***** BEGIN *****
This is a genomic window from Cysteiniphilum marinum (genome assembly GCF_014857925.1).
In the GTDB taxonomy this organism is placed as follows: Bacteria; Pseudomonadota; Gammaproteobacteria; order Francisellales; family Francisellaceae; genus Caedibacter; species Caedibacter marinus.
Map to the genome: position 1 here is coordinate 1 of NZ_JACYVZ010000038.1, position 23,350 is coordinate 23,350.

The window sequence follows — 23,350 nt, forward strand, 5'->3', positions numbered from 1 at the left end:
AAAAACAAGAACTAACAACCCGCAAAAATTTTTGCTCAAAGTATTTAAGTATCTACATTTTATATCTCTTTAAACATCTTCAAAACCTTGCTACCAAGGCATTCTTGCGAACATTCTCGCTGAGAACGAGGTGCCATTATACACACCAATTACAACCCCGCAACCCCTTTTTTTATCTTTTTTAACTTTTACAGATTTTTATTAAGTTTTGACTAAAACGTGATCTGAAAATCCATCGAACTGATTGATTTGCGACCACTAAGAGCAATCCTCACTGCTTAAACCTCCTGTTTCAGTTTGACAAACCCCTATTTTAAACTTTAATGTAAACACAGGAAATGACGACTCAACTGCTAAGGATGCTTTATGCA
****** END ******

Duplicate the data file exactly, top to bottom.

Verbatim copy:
This is a genomic window from Cysteiniphilum marinum (genome assembly GCF_014857925.1).
In the GTDB taxonomy this organism is placed as follows: Bacteria; Pseudomonadota; Gammaproteobacteria; order Francisellales; family Francisellaceae; genus Caedibacter; species Caedibacter marinus.
Map to the genome: position 1 here is coordinate 1 of NZ_JACYVZ010000038.1, position 23,350 is coordinate 23,350.

The window sequence follows — 23,350 nt, forward strand, 5'->3', positions numbered from 1 at the left end:
AAAAACAAGAACTAACAACCCGCAAAAATTTTTGCTCAAAGTATTTAAGTATCTACATTTTATATCTCTTTAAACATCTTCAAAACCTTGCTACCAAGGCATTCTTGCGAACATTCTCGCTGAGAACGAGGTGCCATTATACACACCAATTACAACCCCGCAACCCCTTTTTTTATCTTTTTTAACTTTTACAGATTTTTATTAAGTTTTGACTAAAACGTGATCTGAAAATCCATCGAACTGATTGATTTGCGACCACTAAGAGCAATCCTCACTGCTTAAACCTCCTGTTTCAGTTTGACAAACCCCTATTTTAAACTTTAATGTAAACACAGGAAATGACGACTCAACTGCTAAGGATGCTTTATGCA